'Truth spoken without moderation reverses itself'
This blog is a source for intellectual exploration. It includes a list of alternative resources and a source of free books. The placement of an article does not imply that I agree with it, merely that I found it thought-provoking. There are also poems and book reviews. Texts written by me are labelled. Readers are free to re-post anything they like.
Sunday, July 17, 2016
Andrew Finkel - Turkey was already undergoing a slow-motion coup – by Erdoğan, not the army
What happens in Turkey matters. It is a G20
economy in a sensitive part of the world, sharing borders with Iraq, Iran and
Syria. Turkey is an asset to its Nato partners when it is able to exercise a
leadership role. It can be a liability when its own problems – like the tension
with its Kurdish population – spill over those frontiers. And it can be a
millstone around the world’s neck when it decides, as
it did on Friday, to self-harm.
The coup attempt that
night was, by any account, a cack-handed affair. It was an attempt to grab the
reins of a complex society with the almost quaintly
antediluvian tactics of seizing the state television station and
rolling some tanks on to the streets. It is as if the plotters had never heard
of social media, while the Turkish president himself to addressed
his supporters via FaceTime, urging them out on the streets. Crowds played
chicken with the putschists, betting they would return to their barracks rather
than have the streets run red with blood. Even then, at
least 180 people – civilians, police and coup makers – died.
Indeed, the question
is less why the coup failed than why it was ever carried out. If it had an air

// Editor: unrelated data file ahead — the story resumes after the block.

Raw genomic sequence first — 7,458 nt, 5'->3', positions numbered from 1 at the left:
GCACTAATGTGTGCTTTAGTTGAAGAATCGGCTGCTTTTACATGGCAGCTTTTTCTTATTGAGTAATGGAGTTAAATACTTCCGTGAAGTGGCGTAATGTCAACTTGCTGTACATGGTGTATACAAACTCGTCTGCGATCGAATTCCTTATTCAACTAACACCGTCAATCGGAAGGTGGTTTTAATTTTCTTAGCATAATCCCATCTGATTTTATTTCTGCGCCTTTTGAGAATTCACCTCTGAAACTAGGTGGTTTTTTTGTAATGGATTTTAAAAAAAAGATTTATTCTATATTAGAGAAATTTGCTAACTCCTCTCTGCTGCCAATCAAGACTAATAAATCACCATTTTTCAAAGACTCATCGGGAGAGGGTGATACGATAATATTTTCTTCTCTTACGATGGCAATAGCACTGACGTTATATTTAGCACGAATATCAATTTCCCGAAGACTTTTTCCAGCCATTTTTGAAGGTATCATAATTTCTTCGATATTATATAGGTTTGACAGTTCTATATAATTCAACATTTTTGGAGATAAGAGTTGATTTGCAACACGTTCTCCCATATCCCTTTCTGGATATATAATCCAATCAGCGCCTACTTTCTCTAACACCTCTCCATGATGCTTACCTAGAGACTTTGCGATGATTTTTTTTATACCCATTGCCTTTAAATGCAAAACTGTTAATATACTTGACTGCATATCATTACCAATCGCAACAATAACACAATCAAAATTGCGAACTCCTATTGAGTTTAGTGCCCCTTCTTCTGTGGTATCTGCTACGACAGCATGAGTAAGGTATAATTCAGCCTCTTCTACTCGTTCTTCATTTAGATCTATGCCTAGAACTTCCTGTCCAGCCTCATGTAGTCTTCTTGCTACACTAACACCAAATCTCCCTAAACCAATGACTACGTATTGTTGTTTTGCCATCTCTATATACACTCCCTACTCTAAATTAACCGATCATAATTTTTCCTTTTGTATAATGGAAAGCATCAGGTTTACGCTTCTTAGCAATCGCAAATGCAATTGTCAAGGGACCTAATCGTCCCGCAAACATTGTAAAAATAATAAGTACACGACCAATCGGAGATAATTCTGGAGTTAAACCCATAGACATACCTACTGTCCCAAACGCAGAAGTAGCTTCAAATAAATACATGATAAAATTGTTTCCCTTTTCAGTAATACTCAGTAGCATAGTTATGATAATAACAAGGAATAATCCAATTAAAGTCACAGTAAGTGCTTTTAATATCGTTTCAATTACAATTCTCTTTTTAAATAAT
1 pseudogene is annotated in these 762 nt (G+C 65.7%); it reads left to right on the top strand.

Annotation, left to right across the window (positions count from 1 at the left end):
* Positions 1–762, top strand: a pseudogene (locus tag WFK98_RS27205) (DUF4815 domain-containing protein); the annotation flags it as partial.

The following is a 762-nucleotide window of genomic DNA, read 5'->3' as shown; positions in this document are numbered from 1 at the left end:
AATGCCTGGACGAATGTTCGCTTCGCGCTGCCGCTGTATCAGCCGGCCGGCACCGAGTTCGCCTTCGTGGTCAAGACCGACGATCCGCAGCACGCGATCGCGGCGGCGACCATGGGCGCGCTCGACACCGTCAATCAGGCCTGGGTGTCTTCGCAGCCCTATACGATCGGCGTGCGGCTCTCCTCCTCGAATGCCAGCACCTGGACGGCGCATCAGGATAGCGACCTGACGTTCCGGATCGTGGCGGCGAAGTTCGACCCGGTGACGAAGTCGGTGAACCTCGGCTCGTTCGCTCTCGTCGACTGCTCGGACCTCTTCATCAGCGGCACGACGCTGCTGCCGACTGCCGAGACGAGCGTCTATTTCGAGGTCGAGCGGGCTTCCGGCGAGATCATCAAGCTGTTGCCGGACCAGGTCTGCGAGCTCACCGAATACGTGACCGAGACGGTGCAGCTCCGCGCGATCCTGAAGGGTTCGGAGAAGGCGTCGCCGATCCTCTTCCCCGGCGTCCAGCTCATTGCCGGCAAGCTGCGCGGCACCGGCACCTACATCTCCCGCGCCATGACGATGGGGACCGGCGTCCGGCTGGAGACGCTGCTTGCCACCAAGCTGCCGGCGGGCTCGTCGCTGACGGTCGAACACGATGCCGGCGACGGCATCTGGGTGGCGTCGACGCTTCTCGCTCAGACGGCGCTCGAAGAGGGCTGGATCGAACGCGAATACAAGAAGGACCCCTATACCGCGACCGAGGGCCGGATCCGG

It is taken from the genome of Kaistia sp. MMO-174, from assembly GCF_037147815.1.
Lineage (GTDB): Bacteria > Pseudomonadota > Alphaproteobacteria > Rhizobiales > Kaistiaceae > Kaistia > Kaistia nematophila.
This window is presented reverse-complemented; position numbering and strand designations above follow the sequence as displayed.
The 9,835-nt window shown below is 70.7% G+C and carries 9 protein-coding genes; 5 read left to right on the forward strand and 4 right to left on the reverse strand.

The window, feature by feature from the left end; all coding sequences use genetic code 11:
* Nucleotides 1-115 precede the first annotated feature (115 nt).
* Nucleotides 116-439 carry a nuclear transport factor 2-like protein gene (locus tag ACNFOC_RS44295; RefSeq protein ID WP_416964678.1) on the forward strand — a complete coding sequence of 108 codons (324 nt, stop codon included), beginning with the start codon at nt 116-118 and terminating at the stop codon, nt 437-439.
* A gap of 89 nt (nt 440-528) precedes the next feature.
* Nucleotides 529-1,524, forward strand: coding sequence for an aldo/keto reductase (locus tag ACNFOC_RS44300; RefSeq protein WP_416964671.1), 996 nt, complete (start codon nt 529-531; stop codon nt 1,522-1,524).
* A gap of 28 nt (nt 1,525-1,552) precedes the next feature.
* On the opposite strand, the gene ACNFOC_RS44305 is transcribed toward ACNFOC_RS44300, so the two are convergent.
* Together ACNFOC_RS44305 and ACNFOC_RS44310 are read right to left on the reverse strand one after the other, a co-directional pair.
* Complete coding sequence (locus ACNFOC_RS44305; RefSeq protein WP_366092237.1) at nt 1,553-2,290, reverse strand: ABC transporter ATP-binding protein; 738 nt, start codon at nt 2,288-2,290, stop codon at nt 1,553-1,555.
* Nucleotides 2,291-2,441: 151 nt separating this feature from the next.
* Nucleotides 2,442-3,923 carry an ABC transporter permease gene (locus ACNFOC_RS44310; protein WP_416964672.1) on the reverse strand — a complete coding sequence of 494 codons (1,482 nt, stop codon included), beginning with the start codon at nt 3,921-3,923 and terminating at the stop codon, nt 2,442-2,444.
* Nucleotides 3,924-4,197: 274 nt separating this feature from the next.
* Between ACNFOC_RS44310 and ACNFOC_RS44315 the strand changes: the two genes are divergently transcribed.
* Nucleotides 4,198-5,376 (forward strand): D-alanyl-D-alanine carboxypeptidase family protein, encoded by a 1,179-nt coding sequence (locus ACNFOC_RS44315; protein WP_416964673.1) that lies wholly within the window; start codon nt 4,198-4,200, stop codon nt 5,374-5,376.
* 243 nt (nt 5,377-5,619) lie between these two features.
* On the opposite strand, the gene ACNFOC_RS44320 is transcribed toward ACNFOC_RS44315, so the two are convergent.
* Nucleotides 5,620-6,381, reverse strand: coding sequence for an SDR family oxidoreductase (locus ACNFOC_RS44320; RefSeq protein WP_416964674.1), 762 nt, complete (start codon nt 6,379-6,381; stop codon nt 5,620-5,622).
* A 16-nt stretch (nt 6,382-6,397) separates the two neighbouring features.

of amateur desperation, it is because its perpetrators probably assumed that
this was their last chance to stop the government of PresidentRecep Tayyip
Erdoğan from getting the military completely under its control. At the
beginning of August, the military high council will meet, as it does every
year, to consider who gets promoted, retired or pushed aside. In the last few
days, the pro-government press has been more than hinting that a spring
cleaning of the ranks is long overdue.
Indeed, many would
argue that Turkey was
already in the throes of a slow motion coup d’état, not by the military but by
Erdoğan himself. For the last three years, he has been moving, and
methodically, to take over the nodes of power.
The pressures on the
media have been well documented, as the country slides in international ratings
by organisations such as Freedom
House, from partly free to not free at all. Opposition newspapers have been
taken over by court-appointed administrators. Dissident television stations
have had the plug pulled from satellites; digital platforms are no longer seen
in people’s homes. Erdoğan curses
the very social media which this weekend helped to save his skin.
government has put the judiciary under its thumb. It is now a brave judge who
rules in a way he knows will give official offence. So while the Turkish
parliament congratulated itself on a long night’s defence of democracy, many
wonder why its members connived in the decline of the rule of law.
And still Erdoğan
craves greater authority. Last May, he
discarded one prime minister in favour of another more sympathetic to
his plans to change the parliamentary system into a strong executive
presidency. When the coup plotters stand trial, they may suffer the additional
indignation of seeing their attempts to put Erdoğan in his place backfire, by
providing a mandate for such increased powers. The president has already
promised a purge of those still connected to the exiled dissident cleric Fethullah
Gülen – Erdoğanspeak for anyone who opposes his will.
To the outside world,
this spectacle should cause dismay. Turkish ambitions to project power, to
assist in the fight against Islamic State, to help forge a settlement in Syria
will be much harder to realise if the government is at war with its own
military and the army at war with itself. A Turkey that governs through
consensus is the more valuable ally. The Turkish economy, too, will be more
buoyant if relieved of the weight of political risk.
The lesson of the
failed coup is that Turkey needs a leader who can bring different sides of a
divided society together – or at the very least, one who is willing to try.